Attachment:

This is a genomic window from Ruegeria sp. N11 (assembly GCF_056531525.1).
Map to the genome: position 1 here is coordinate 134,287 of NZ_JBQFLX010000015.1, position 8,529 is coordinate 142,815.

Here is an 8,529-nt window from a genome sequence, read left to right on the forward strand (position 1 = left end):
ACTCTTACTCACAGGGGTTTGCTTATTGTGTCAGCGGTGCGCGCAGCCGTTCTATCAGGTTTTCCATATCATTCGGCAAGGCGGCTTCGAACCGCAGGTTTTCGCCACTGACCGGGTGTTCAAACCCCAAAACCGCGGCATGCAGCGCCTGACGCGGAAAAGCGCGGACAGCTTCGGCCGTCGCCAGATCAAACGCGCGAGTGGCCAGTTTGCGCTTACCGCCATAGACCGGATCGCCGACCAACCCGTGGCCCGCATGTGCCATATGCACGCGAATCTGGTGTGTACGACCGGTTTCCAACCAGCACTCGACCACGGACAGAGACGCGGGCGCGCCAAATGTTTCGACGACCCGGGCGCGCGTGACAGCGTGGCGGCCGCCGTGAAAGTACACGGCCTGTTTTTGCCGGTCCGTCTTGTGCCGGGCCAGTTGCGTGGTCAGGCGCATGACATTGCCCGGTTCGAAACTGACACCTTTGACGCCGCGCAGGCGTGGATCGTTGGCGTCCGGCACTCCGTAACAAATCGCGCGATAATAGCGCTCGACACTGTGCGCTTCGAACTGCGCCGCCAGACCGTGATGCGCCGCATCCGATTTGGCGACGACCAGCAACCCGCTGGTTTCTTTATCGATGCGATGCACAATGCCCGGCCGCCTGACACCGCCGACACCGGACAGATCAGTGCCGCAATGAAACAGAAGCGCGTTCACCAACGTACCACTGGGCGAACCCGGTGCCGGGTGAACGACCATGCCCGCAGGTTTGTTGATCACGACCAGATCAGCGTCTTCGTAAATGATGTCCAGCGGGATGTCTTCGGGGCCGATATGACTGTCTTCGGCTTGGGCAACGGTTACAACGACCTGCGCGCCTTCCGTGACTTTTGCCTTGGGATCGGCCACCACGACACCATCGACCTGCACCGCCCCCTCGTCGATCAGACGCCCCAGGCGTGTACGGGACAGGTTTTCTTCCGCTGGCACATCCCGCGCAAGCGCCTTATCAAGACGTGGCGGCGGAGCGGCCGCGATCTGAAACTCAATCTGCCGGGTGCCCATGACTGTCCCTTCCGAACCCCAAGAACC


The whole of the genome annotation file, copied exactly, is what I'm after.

This is a genomic window from Ruegeria sp. N11 (assembly GCF_056531525.1).
Map to the genome: position 1 here is coordinate 134,287 of NZ_JBQFLX010000015.1, position 8,529 is coordinate 142,815.

Here is an 8,529-nt window from a genome sequence, read left to right on the forward strand (position 1 = left end):
ACTCTTACTCACAGGGGTTTGCTTATTGTGTCAGCGGTGCGCGCAGCCGTTCTATCAGGTTTTCCATATCATTCGGCAAGGCGGCTTCGAACCGCAGGTTTTCGCCACTGACCGGGTGTTCAAACCCCAAAACCGCGGCATGCAGCGCCTGACGCGGAAAAGCGCGGACAGCTTCGGCCGTCGCCAGATCAAACGCGCGAGTGGCCAGTTTGCGCTTACCGCCATAGACCGGATCGCCGACCAACCCGTGGCCCGCATGTGCCATATGCACGCGAATCTGGTGTGTACGACCGGTTTCCAACCAGCACTCGACCACGGACAGAGACGCGGGCGCGCCAAATGTTTCGACGACCCGGGCGCGCGTGACAGCGTGGCGGCCGCCGTGAAAGTACACGGCCTGTTTTTGCCGGTCCGTCTTGTGCCGGGCCAGTTGCGTGGTCAGGCGCATGACATTGCCCGGTTCGAAACTGACACCTTTGACGCCGCGCAGGCGTGGATCGTTGGCGTCCGGCACTCCGTAACAAATCGCGCGATAATAGCGCTCGACACTGTGCGCTTCGAACTGCGCCGCCAGACCGTGATGCGCCGCATCCGATTTGGCGACGACCAGCAACCCGCTGGTTTCTTTATCGATGCGATGCACAATGCCCGGCCGCCTGACACCGCCGACACCGGACAGATCAGTGCCGCAATGAAACAGAAGCGCGTTCACCAACGTACCACTGGGCGAACCCGGTGCCGGGTGAACGACCATGCCCGCAGGTTTGTTGATCACGACCAGATCAGCGTCTTCGTAAATGATGTCCAGCGGGATGTCTTCGGGGCCGATATGACTGTCTTCGGCTTGGGCAACGGTTACAACGACCTGCGCGCCTTCCGTGACTTTTGCCTTGGGATCGGCCACCACGACACCATCGACCTGCACCGCCCCCTCGTCGATCAGACGCCCCAGGCGTGTACGGGACAGGTTTTCTTCCGCTGGCACATCCCGCGCAAGCGCCTTATCAAGACGTGGCGGCGGAGCGGCCGCGATCTGAAACTCAATCTGCCGGGTGCCCATGACTGTCCCTTCCGAACCCCAAGAACC